The latest book sent to me by The Phoenix Presents is the second installment in one of my favourite franchises, Evil Emperor Penguin. I reviewed the first edition of EEP a while back, when the world was a very different place. Now, of course, things have changed, and it seems that we’re living in the age of the Penguin. A ridiculous, over-the-top, caricaturish, hair-trigger villain fond of expensive and impractical evil schemes, even Donald Trump would admit that EEP would make a serious political rival.
In fact, this latest collection of EEP’s adventures suggests that this black-and-white bird would make a far better leader of the free world than certain orange clowns. Based on the evidence found in what I shall henceforth (or maybe just this once) refer to as The Rainbow Dossier, I shall put forward my argument as to why Evil Emperor Penguin should be the world’s Villain-in-Chief.
EEP surrounds himself with compassionate and competent advisers
EEP’s staff includes Mister 8, a hyperintelligent octopus, and Eugene, a tiny yeti with a heart of gold. Together, they keep the lair running efficiently despite EEP’s outbursts, and mitigate the fallout of any evil plans. No alternative facts or links with racist groups can be found in EEP’s cabinet – instead, his administration is far more concerned with spaghetti hoops and making the perfect cup of tea.
EEP’s plans are more fiscally and morally responsible
While he’s never considered building an incredibly expensive invisible wall, EEP is no stranger to a supervillainous scheme. In The Rainbow Dossier, we see evidence of plots to trap all of the world’s leaders inside paintings, candles that give off ‘essence of evil’, and plans for a Yugenator – I’m sorry, a Hugenator designed to blow a person (or penguin) up to giant proportions. (Let’s keep quiet about that last one).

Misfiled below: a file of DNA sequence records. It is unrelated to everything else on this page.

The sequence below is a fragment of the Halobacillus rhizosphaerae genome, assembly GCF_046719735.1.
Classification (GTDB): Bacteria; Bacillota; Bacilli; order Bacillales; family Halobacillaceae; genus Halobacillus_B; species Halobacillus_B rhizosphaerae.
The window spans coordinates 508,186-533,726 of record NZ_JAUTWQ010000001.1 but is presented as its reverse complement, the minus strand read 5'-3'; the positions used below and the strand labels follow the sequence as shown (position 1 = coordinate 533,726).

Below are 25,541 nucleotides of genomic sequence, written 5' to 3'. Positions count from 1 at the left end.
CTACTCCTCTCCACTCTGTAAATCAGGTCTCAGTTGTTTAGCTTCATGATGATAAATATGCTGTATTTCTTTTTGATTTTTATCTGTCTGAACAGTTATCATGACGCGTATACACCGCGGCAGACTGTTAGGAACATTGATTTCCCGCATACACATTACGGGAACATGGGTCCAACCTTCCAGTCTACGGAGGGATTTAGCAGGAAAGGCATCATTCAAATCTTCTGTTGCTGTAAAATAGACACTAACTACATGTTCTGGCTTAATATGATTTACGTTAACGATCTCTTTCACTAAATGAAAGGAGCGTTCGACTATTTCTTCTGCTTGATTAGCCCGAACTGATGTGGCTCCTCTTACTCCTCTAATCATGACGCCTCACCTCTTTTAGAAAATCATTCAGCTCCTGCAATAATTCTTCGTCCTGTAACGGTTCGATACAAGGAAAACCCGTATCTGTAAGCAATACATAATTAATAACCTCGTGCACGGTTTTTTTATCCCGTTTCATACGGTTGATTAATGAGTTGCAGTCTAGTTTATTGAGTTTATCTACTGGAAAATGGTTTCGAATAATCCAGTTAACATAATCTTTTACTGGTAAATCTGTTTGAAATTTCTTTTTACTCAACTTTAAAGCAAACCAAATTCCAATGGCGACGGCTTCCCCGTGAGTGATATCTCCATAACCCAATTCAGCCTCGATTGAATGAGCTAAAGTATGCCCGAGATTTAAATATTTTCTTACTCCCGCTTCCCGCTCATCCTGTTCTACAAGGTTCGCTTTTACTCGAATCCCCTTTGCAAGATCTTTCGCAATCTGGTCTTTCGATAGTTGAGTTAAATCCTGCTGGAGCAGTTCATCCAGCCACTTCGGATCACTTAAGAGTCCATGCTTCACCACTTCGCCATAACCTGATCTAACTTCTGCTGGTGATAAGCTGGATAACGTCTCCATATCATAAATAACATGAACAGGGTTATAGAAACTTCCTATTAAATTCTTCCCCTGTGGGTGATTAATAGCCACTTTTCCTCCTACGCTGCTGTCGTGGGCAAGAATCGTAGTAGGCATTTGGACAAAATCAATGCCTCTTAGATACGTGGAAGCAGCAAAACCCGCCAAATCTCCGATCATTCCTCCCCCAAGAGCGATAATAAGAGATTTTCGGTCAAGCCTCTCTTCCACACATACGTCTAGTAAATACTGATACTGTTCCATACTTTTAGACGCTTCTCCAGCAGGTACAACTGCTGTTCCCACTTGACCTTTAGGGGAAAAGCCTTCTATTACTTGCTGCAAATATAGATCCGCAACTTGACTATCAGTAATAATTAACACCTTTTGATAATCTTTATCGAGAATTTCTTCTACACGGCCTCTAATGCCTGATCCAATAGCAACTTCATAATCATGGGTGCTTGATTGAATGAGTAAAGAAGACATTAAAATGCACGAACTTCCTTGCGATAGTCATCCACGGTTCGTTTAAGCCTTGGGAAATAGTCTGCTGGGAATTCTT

These devices may seem unlikely, but EEP proves time and again that he has the resources and yetipower to deliver on his promises. What’s more, these particular evil schemes always have a (to be fair, unexpected) positive impact on the world, and they never target vulnerable and marginalised groups in a way highly reminiscent of genocidal dictators. Score two for EEP!
EEP is, when he’s forced to be, a pretty good boss
One of the major story arcs in EEP Volume 2 involves Eugene going missing. It takes quite a while for EEP to care, and he’s grumpy throughout the search – but he carries out said search personally, and doesn’t stop until he finds his favourite henchman. EEP shows a hands-on approach and a personal level of interest in the wellbeing of his staff that you don’t see in many real-world villains.
I think the evidence is clear – Evil Emperor Penguin may be an angry, ridiculous incompetent, but he’s the kind of angry ridiculous incompetent that the world actually needs. If he ever decides to gain power through (slightly) more traditional means, he’ll get my vote.